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Study: Vero staffing numbers similar to other cities

STORY BY LISA ZAHNER, (Week of May 31, 2012)

The City of Vero Beach has compared five of its smaller departments – which employ 20 people at a cost to taxpayers of $2 million annually – to those of eight similar-sized Florida cities to see where cuts could be made without reducing services to the public.

Overall, the study arrived at the same conclusion as a March comparison of the much larger police, public works and recreation departments – that Vero’s staffing numbers are generally not much higher than the cities top Vero managers selected for the study.

A look at how much Vero spends on these departments compared to other cities may have been more useful for budgeting purposes than staffing numbers, but the study did not attempt to analyze spending.

Vero’s human resources department has one-half person greater than the average of the other eight communities, and the city clerk’s office employs two more than average, but one of those is a television production person. Staffing for the city manager’s office and the planning department were about average.

Vero Beach, which spans 11.44 square miles and is home to 15,220 residents, was compared to Cocoa Beach, Dania Beach, Maitland, New Smyrna Beach, Marco Island, Punta Gorda, Safety Harbor and Stuart in the benchmark survey. Those eight communities have populations of 12,000 to 29,000.

According to the U.S. Census, Vero lost 14 percent of its population from 2000 to 2010, dropping from 17,705 to 15,220 people. Property tax revenues have also declined $1.1 million or 21 percent since 2007, down from $5.2 million to $4.1 million in 2011.

The 2008 budget lists the number of City of Vero Beach employees as 600. The same figure for 2010 was 508 and the current number is 435. Without the electric utility, Vero would have 354 employees.

The eight cities that Vero Beach managers for the comparison have a total employee base of 90 to 237 staffers, and some of those such as Cocoa Beach with 184 employees have their own fire departments.

Vero’s planning and development department is budgeted to employ seven full-time people, including two in charge of code enforcement and has a budget of $626,000, the largest of this batch of departments.

“There have been staff reductions in the planning department since 2008,” said City Manager Jim O’Connor. Two fewer people work in that department now than in 2008 and three fewer than at the height of the construction boom in 2006, according to previous years’ budgets.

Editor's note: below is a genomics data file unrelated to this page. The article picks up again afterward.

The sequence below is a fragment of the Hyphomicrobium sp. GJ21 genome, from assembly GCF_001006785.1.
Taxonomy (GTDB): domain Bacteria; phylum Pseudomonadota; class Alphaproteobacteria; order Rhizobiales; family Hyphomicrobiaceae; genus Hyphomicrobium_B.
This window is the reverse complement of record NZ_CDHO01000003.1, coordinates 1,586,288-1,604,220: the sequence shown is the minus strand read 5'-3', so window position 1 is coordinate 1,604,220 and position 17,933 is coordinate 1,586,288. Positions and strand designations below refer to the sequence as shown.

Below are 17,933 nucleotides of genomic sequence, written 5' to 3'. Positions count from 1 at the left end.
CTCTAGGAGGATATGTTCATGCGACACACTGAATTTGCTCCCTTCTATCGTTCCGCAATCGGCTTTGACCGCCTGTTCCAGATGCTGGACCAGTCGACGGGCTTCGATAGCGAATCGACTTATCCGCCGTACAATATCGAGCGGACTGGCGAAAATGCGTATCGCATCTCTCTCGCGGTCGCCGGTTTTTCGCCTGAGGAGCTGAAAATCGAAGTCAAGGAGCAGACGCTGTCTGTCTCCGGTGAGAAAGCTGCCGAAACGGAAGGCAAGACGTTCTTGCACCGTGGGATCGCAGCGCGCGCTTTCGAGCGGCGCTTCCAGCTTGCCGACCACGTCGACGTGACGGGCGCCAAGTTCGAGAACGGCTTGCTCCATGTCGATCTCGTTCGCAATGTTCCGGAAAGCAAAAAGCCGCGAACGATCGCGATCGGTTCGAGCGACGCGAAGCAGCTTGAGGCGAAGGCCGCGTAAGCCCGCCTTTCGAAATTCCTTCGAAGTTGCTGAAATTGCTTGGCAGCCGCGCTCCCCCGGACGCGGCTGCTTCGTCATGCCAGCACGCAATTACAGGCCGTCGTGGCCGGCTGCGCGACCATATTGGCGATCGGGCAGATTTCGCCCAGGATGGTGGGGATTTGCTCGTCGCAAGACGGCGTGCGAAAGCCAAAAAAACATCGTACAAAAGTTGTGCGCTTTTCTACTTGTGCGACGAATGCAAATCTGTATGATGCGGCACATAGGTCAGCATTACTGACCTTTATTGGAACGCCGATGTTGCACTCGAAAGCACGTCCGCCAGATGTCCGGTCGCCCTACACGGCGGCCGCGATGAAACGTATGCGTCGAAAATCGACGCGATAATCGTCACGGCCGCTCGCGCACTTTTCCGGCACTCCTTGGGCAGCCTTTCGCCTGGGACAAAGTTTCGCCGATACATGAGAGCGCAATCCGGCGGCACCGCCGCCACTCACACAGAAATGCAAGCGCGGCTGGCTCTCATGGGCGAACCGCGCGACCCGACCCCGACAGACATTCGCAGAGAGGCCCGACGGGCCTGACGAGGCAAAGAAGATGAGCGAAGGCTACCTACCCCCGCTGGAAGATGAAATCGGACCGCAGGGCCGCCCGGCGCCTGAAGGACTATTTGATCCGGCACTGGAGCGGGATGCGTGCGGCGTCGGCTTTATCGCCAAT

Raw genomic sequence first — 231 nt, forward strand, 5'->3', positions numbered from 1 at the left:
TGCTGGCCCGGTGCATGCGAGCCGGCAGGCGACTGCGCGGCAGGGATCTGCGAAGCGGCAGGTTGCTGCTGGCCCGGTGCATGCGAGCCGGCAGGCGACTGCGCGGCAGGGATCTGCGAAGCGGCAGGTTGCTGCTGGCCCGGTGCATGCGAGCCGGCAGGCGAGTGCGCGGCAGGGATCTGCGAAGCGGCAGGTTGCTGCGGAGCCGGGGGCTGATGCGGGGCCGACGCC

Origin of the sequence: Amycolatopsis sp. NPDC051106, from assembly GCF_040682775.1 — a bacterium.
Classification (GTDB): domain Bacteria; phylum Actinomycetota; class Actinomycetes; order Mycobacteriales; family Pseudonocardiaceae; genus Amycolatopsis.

Those staff reductions helped shrink the budget from $754,000 in 2009.

The city manager’s office consists of O’Connor, who was hired at $145,000 per year but took a 5 percent pay cut this year, and his assistant Joyce Vonada who earns about $60,000 annually (see related story). Inclusive of their benefits and other expenses, the current year’s budget for the city manager’s office is $289,940 – a reduction from the $327,000 former city manager Jim Gabbard spent in 2008.

Vero Beach City Clerk Tammy Vock manages her office with a total of five employees, including a part-time technician who films and produces the televised and live-streamed public meetings. Vock’s employees are charged with maintaining city records, preparing and distributing council agenda packets, responding to 400 public records requests per year, taking and typing minutes for 19 boards and commissions collecting various fees such as code enforcement payments and signing customers up for city cemetery services. City clerk employees also coordinate various community and holiday events sponsored by the city, in cooperation with the recreation department and public works.

That department’s budget is $376,000, a full $316,000 of which goes for personnel costs. Of that, $192,000 goes to salaries, $76,000 to benefits and the balance to pay the city’s share of social security and other payroll taxes.

In a public meeting this spring, O’Connor requested Vock come back with recommendations for cutting her budget by 15 percent in the coming year. O’Connor said, “I have not asked for a 15 percent reduction across the board of all departments,” but instead is looking at each department and what cuts may have already been made there the past few years. Personnel expenses in the city clerk’s office have actually increased by $30,000 since 2009.

The human resources and risk management departments with three employees each work hand in hand as they both deal with personnel issues, training and safety records. Human resources has a current year budget of $343,000 plus $366,000 for the operation of the risk management department.

Risk Management Director Barbara Morey and Human Resources Director Robert Anderson have both retired, so this year’s budget will take the hit for all their banked sick and vacation time. The city has not yet advertised for replacements for Morey or Anderson, so it may be feasible to hire just one person to lead these two small departments.

The city council is expected to schedule a workshop in June to review this latest installment of the benchmarking study.